In November 1747, the Royal Navy under Admiral Charles Knowles (c. 1704-1777, shown here) impressed some men in Boston. There was a war on—the War of Jenkins’ Ear or King George’s War—and the navy needed sailors to fight.Impressment...
From: Boston 1775 on 3 Jun 2020

Lt. Jacob Rogers and the “Confusion” in Charlestown

One of the more unusual accounts of the start of the Revolutionary War came from Jacob Rogers, former commander of the Royal Navy ship Halifax.In 1774 Lt. Rogers left the navy (more on that eventually), married Anne Barber, and settled in her home town...
From: Boston 1775 on 19 Apr 2020

Meet the Byrons! A scandalous 18th-century dynasty

Lovely readers, I have been very quiet on here as late – partly because I am a shy & retiring wallflower but MAINLY because I have been writing my first big fat history book: The Fall of the House of Byron.  In the midst of – *gestures...
From: The History of Love on 9 Apr 2020

Hsiung on “The Metabolism of Military Forces,” 10 Mar.

On Tuesday, 10 March, the Massachusetts Historical Society will host a joint session of its Pauline Maier Early American History Seminar and Boston Seminar on Environmental History series.Prof. David Hsiung of Juniata College will present a paper on “The...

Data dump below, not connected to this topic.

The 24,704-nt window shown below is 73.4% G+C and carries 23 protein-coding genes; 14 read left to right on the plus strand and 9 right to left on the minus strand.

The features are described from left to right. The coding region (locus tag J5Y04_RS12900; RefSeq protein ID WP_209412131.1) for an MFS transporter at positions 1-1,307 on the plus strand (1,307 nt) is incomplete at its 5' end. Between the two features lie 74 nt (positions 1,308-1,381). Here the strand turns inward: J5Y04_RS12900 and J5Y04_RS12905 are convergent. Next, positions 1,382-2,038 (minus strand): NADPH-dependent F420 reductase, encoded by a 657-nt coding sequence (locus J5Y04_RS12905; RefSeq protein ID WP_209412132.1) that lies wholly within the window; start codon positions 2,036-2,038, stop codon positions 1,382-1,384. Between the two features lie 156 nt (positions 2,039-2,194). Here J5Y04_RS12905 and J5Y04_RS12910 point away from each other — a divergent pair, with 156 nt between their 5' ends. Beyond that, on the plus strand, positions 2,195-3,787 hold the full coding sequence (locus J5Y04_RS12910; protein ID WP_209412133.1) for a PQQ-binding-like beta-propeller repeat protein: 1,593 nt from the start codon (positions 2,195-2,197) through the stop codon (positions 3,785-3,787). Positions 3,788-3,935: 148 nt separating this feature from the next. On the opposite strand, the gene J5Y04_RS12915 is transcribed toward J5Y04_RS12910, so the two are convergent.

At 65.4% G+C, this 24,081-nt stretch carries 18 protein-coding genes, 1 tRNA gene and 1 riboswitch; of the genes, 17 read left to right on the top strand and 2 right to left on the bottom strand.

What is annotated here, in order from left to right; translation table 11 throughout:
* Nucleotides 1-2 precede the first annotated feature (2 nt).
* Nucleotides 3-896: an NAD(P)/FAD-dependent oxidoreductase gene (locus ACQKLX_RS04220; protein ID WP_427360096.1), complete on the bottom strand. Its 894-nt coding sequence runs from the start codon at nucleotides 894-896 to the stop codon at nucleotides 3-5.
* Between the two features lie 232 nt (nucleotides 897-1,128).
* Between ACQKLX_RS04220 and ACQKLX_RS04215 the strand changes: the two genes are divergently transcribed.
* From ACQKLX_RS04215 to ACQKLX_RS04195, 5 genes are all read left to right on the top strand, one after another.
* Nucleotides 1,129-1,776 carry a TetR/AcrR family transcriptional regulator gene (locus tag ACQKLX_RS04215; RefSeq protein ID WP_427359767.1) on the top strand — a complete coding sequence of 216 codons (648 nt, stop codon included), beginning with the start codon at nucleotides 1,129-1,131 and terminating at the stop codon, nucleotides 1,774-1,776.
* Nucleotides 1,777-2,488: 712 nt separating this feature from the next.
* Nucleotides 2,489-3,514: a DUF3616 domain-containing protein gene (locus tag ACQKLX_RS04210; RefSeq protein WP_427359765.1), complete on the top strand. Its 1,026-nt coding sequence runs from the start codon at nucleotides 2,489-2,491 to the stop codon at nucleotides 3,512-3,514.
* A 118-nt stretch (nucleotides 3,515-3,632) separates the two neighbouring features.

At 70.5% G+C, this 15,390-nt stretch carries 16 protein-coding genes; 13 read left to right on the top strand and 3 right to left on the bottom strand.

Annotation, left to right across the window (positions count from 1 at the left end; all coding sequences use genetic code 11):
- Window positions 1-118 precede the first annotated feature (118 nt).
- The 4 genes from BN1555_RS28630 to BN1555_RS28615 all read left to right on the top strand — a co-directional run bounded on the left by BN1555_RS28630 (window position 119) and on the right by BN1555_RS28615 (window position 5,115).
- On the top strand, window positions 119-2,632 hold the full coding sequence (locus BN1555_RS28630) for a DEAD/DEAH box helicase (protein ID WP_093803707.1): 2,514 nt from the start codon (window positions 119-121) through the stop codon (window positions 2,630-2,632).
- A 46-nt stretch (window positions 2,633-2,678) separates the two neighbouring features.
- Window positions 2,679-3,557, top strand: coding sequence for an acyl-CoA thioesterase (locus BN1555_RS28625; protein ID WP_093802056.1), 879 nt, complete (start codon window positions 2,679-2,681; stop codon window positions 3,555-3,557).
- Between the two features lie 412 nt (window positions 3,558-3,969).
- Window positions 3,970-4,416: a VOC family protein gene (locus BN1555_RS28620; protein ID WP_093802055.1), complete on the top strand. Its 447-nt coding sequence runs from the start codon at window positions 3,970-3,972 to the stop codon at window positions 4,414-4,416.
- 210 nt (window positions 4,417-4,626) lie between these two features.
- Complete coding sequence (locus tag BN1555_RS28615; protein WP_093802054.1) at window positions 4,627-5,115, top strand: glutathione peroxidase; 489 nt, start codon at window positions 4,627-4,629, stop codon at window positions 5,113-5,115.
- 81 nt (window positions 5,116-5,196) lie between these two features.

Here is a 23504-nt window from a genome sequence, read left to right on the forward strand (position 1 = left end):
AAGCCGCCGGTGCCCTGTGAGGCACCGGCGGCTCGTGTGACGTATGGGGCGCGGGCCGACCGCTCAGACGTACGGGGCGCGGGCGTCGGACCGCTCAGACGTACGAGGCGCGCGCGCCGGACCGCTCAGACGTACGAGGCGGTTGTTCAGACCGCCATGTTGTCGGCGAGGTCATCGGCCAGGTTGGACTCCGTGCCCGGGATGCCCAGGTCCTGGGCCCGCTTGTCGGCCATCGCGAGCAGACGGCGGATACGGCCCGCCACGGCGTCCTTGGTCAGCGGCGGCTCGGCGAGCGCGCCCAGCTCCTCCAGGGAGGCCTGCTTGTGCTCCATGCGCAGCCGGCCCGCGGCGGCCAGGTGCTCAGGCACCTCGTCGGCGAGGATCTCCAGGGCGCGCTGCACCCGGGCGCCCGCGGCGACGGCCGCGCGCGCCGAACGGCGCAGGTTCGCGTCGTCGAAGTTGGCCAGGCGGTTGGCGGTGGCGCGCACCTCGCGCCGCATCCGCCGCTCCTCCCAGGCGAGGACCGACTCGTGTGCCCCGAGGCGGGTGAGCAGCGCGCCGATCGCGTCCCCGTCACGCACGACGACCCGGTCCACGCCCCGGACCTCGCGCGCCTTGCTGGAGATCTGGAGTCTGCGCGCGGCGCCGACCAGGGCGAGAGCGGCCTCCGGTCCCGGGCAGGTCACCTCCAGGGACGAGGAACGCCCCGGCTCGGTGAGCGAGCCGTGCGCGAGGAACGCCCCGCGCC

From: Boston 1775 on 9 Mar 2020

Robert Fulton’s Submarine Struggles

Here’s another submarine design from the eighteenth century, this one from the artist and inventor Robert Fulton. Fulton was born in Lancaster, Pennsylvania, in 1765, and moved to Philadelphia at the end of the Revolutionary War, establishing himself...
From: Boston 1775 on 4 Feb 2020

This Week on Dispatches: William H. J. Manthorpe, Jr. on the Cape Henlopen Lighthouse and Historical Accuracy

On this week’s Dispatches host Brady Crytzer interviews William Manthorpe, a former naval intelligence officer, government senior executive, and professor who specializes on the naval... The post This Week on Dispatches: William H. J. Manthorpe,...

This Week on Dispatches: Alexander R. Cain on Privateering During the Siege of Boston

On this week’s Dispatches host Brady Crytzer interviews author and maritime historian Alexander R. Cain about his recent article on how New England privateers supported... The post This Week on Dispatches: Alexander R. Cain on Privateering...

The Career of Captain Dundas

Once I saw that “Captain Dundas” had come up in the dispute between James Otis, Jr., and John Robinson, I had to figure out who that was and what role he played in the coming of the Revolution.In September 1769, Otis called Dundas “a...
From: Boston 1775 on 5 Dec 2019

Searching for Daniel Vaughan

The third Rhode Islander that sailor George Gailer sued for tarring and feathering him in October 1769 was “Daniel Vaun[,] Mariner.”Unfortunately, as this webpage shows, there were a lot of men with that name (surname also spelled Vaughan...
From: Boston 1775 on 8 Nov 2019

“If he appeared abroad he should be made a Sacrifice”

As described yesterday, late in the afternoon of 28 Oct 1769, a group of Boston merchants approached the Boston Chronicle printer John Mein on King Street in Boston. Mein was an increasingly vocal supporter of the royal government, in turn supported by...
From: Boston 1775 on 30 Oct 2019

“Too late to see your Friend Otis have a good Drubbing”